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Spending money on garbage

Mumbai is expected to spend around ₹280 crore in the current financial year – almost 1% of its municipal budget – on disposing of its garbage

mumbai Updated: Aug 06, 2018 00:18 IST
Manoj R Nair
Manoj R Nair
Hindustan Times
Mumbai garbage,Mumbai waste,Brihanmumbai Municipal Corporation
A garbage pile outside Ram Mandir Railway station in Mumbai in August, 2018. (HT Photo)

The title of this article is not original; it has been borrowed from an article on the expense of garbage management in urban centres in rich countries, but the phrase sums up Mumbai’s struggle to deal with its garbage.

On Sunday, this newspaper, using data released by the Central Statistics Office (CSO), reported that Mumbai’s daily output of trash has grown 105% in 17 years. The city produced around 11,000 tonnes of garbage on an average day in 2016, compared to 5,355 tonnes daily in 1999. According to the 2001 census, Mumbai had a population of about 12 million; the number grew to 12.4 million in 2011, and if we assume that the trend of low population growth continues, the population must be under 13 million at this point. These are figures for the area administered by the Brihanmumbai Municipal Corporation (BMC).

So, if Mumbai’s population has been stable for the last two decades, the data on the city’s trash reveals that despite this, we are producing more garbage. In 1999, an average resident of Mumbai generated about 450gms of trash; in 2016 the per capita waste was around 880 grams. This is low compared to the trash output of an average American – 2.5kg, according to the Organisation for Economic Co-operation and Development (OECD), and around 1.5kg for most European countries. Mumbai’s per capita trash is closer to the Japanese average of 1.1kg.

Japan’s per capita output of trash is much lower than other countries with similar levels of income and urbanisation, but the country is mountainous and densely populated; land is too valuable to be set aside as dumping yards.

These conditions have led to the creation of some of the most strict garbage segregation and collection laws in the world. In 1996, the country’s largest city, Tokyo introduced a fee for collection of garbage. Other cities charge shops and commercial establishments a fee for taking away their trash. There are exemptions or concessions in charges if the output of trash is below a certain standard. This has forced families and commercial establishment to devise indigenous ways to reduce their trash.

Japanese cities have a bewildering set of rules on garbage segregation and disposal. One city is reported to have a 40-page booklet that advises residents how to separate different items of trash. There is a charge for picking up large items that have to be disposed of, like mattresses and pieces of furniture. Some types of garbage are picked up only on certain days, so if you miss the garbage man’s visit, you have no option but to store the rubbish in your house and wait for the next designated day.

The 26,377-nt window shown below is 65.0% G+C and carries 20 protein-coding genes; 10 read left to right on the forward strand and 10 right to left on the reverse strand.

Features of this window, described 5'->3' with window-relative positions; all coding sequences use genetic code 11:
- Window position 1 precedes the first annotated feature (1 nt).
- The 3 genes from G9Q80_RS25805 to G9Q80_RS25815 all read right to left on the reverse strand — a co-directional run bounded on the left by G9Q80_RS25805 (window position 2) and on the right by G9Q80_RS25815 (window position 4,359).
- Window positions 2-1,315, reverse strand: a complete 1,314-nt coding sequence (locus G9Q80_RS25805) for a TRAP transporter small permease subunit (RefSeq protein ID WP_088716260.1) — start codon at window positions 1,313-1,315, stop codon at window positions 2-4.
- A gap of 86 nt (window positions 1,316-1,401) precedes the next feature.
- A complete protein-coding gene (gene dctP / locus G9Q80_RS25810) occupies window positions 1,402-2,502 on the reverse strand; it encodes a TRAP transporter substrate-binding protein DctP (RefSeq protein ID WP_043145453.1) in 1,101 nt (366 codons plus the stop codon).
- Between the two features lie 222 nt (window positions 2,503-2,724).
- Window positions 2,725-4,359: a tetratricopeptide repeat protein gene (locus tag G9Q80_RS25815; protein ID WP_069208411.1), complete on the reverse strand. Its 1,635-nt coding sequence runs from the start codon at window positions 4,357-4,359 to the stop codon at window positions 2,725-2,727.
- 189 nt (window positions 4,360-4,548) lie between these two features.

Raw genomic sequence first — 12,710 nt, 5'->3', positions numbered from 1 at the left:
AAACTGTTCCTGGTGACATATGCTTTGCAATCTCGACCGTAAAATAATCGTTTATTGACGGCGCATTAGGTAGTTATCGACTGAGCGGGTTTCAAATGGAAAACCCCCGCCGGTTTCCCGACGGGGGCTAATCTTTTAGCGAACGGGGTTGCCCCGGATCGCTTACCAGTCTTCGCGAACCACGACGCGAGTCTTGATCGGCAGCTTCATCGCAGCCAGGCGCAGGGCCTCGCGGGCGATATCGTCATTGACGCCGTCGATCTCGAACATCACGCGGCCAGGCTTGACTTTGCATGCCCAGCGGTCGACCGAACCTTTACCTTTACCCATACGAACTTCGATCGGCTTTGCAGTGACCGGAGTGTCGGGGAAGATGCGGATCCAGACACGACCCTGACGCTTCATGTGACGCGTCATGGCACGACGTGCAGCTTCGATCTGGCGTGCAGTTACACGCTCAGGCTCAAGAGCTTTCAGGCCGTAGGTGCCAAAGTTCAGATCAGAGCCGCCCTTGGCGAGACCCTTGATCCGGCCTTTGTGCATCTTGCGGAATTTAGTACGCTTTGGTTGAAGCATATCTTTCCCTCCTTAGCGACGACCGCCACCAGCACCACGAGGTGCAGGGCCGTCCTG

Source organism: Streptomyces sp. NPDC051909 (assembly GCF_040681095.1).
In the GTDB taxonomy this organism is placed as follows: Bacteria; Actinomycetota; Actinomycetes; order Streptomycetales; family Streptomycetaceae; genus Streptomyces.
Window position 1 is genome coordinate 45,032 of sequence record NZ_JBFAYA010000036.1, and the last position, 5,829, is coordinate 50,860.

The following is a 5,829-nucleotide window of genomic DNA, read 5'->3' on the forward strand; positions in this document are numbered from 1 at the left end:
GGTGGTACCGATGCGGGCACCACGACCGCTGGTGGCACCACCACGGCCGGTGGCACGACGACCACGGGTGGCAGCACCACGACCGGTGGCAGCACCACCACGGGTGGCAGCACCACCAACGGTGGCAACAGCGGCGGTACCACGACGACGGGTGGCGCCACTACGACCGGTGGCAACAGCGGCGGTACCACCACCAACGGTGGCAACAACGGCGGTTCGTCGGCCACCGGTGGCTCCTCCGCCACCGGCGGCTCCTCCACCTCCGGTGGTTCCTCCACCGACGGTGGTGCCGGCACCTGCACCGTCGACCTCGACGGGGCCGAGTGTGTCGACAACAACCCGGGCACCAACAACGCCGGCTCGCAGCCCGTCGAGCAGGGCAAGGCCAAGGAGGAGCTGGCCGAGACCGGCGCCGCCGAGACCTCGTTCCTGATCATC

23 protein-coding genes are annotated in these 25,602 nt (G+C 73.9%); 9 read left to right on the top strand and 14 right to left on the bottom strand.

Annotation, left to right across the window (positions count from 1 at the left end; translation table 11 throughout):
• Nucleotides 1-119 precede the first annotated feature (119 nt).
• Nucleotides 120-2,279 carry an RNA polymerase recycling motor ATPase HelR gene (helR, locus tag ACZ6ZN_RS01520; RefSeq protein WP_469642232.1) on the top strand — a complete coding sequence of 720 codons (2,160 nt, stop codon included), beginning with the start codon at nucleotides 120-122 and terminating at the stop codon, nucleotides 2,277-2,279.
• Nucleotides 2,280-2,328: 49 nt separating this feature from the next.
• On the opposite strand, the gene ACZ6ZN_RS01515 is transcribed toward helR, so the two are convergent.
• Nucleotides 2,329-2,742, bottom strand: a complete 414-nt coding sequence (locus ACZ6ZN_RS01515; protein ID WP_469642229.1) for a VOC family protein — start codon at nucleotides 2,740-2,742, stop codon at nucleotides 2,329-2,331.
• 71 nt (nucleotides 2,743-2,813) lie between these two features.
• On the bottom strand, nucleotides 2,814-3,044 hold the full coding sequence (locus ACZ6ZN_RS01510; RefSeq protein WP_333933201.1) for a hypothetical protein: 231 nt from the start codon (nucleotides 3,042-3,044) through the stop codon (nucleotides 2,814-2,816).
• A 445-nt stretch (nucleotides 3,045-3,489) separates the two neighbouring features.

Composting organic garbage near the source is one of these ways. In the Netherlands – another densely populated and highly urbanised country, where wasteland is scare – a large part of the country consists of land reclaimed from the sea. Here cities charge fees for garbage collection based on weight. According to a paper by The Centre for Global Studies, Pennsylvania, the Netherlands recycles almost 50% of its waste. Japan has a lower rate of recycling – 20%, but, as pointed out earlier, the Japanese per capita output of trash is lower that Europe.

Back in Mumbai, the BMC has disputed the CSO figures for 2016. A senior officer with the solid waste management department, which is responsible for collecting and disposing of the city’s rubbish, told this newspaper that the city’s daily trash output has been declining, dropping from 8,722 tonnes in 2017 to 7,500 tonnes, currently. The drop has been attributed to new rules that require bulk generators like markets, restaurants, and hotels to segregate and process organic waste at source. Trash, like plastic, metal, electronics and glass are to be separated and sent to recyclers. Independent experts are sceptical of this claim.

Mumbai is expected to spend around ₹280 crore in the current financial year – almost 1% of its municipal budget – on disposing of its garbage. This expense will grow as the filled-to-the-brim garbage dumps inside the city close down and BMC looks for alternate sites outside Mumbai. According to the civic body, nearly three-quarters of Mumbai’s trash is organic — mostly food waste which has high moisture content. This means we are wasting our money on transporting garbage that can be easily dealt with at source. Then we really are spending money on trash.

First Published: Aug 06, 2018 00:17 IST